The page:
3 Questions to Answer Before You Move in Together


When is the right time to move in with your significant other? Unfortunately, there isn’t an exact date or time that is perfect for everyone. The truth is that readiness to cohabitate is less about a specific timeline and more about a mutual understanding.

For some couples, moving into a studio apartment in a new city after knowing each other for only a few months is a great idea. Others may be skeptical of this situation. Some couples may decide to move in together after three years and a lot of careful thought. It can either be a perfect situation or a disaster.

So, while there is no hard and fast way of knowing if you and your significant other are ready to take the leap, there are some questions you can ask beforehand to gauge your readiness for domestic cohabitation.

1. What’s Motivating This Move?

Before moving in together, you need to be on the same page about what this move means. You need to be honest and clear with yourself and each other about what has prompted you to consider this step. For example, if you’re doing it for financial reasons, make sure your partner understands this going in. If one of you sees moving in as a prelude to marriage while the other sees it as a way to push off a proposal, though, then you may be looking at a recipe for a broken lease. Psychology Today suggests having the hard conversations now, starting with why you’re ready to live together. If you can’t have this talk without one or both of you changing your mind, then you should probably wait.

2. What Kind of Place Will Make You Happy?

When you move in with someone, there are going to have to be compromises, particularly when it comes to your living space. Everyone has one or two non-negotiable items that need to be discussed before searching for a new place, such as the budget, number of bathrooms or kitchen space.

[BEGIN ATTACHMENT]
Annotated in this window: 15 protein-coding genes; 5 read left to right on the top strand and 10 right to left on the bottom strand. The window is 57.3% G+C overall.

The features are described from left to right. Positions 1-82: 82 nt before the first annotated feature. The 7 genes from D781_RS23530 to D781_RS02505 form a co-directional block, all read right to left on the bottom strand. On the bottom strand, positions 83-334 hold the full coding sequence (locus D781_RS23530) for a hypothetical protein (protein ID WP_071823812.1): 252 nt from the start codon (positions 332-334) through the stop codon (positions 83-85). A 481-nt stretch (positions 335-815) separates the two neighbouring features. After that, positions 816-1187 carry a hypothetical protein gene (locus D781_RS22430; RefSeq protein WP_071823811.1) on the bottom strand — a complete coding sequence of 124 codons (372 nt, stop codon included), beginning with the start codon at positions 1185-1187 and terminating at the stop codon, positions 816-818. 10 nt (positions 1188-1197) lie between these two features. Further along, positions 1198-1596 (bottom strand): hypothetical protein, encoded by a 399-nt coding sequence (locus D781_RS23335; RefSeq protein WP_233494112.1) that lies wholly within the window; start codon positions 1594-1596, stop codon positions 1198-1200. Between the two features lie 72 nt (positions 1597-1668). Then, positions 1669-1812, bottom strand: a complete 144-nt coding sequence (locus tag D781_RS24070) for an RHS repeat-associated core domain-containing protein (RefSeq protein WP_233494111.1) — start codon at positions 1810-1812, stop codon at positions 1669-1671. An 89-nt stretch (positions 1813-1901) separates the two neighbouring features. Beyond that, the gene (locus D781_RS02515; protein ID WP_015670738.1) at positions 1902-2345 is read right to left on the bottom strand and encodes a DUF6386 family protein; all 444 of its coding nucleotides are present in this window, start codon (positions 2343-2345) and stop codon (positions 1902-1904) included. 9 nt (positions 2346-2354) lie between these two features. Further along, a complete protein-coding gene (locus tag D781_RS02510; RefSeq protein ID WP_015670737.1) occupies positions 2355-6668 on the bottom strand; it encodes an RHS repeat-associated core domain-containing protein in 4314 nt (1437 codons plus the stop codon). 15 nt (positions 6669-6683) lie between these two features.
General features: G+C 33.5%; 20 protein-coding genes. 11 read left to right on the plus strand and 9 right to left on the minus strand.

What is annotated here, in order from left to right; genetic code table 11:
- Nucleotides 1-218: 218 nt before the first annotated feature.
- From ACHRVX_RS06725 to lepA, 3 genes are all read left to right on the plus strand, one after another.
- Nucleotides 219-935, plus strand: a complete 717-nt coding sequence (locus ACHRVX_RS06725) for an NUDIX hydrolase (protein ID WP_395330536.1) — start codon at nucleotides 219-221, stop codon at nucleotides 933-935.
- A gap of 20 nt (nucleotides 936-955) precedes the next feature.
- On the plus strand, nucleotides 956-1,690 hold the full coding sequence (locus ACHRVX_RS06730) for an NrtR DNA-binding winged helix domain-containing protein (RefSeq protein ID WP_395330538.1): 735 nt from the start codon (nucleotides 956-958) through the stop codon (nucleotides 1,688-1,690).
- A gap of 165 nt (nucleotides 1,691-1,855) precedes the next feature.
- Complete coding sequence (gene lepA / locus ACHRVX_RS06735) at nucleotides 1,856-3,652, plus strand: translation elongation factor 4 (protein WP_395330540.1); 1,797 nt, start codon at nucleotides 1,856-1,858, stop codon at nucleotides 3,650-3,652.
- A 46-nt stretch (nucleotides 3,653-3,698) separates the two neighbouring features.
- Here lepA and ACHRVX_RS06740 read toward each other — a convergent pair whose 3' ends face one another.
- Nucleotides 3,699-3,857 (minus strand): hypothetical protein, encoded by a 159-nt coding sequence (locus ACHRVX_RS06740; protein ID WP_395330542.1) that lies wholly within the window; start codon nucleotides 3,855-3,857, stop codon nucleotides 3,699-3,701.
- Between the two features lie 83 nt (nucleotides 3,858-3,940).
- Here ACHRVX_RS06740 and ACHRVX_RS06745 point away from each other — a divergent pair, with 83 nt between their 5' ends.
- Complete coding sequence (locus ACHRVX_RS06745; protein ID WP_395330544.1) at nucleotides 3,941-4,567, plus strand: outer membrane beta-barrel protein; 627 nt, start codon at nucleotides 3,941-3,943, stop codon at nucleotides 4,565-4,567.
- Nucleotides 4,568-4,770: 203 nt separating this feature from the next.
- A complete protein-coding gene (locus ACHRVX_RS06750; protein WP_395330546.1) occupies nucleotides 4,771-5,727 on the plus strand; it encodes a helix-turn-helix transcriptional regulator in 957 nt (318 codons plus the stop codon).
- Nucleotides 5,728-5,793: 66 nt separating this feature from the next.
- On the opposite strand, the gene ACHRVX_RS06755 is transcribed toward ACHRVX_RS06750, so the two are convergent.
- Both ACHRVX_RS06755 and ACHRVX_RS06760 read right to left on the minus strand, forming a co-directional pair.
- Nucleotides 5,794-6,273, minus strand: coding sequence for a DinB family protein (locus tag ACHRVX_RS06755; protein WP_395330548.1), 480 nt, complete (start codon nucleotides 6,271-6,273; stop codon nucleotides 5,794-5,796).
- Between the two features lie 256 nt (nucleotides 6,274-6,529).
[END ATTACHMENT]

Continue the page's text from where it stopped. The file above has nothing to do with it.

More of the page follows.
If you’re moving to a large city like New York, there are a lot of factors to consider. Check out an apartment finding service like ForRent.com and talk about what you like and don’t like about each apartment (neighborhood, amenities, proximity to transportation) so you have a clear picture about what the other wants and needs.

3. How Will You Deal With Money?

Couples often only picture the romantic perks of moving in together — the lazy Sunday mornings in bed sipping coffee and the nights spent snuggled up on the couch watching movies — but conveniently forget about the not-as-fun aspects like making sure bills get paid on time.

A frank discussion about finances is an absolute must. Will you merge your money or keep separate bank accounts? Who will be in charge of paying the bills and how much will each person pay? How much are you willing to share about your financial situation now and in the future? Will you have a joint budget? What is your relationship with money like? Money is the root of many issues with couples, so talk about your financial plans and concerns before moving in. Use a budgeting app like Mint to share your finances and goals with each other.


Once you’ve answered these three questions openly and honestly, make the final decision with your partner about whether you’re ready to move in together or not. Know that it’s OK to ask for what you want, whether you’re ready for the next step or you need more time. Talk to each other, make reasonable compromises and maintain your happy relationship.

This is a post by, Sally Brooks, a writer and nationally touring stand-up comedian who lives in New York City with her patient husband of ten years and her very chunky baby. Also a recovering attorney, Brooks’ work has been featured in “Temple Political and Civil Rights Law Review” and “Jurist.” A lifelong wanderer, Brooks is currently working on a memoir about her Appalachian Trail thru-hike.

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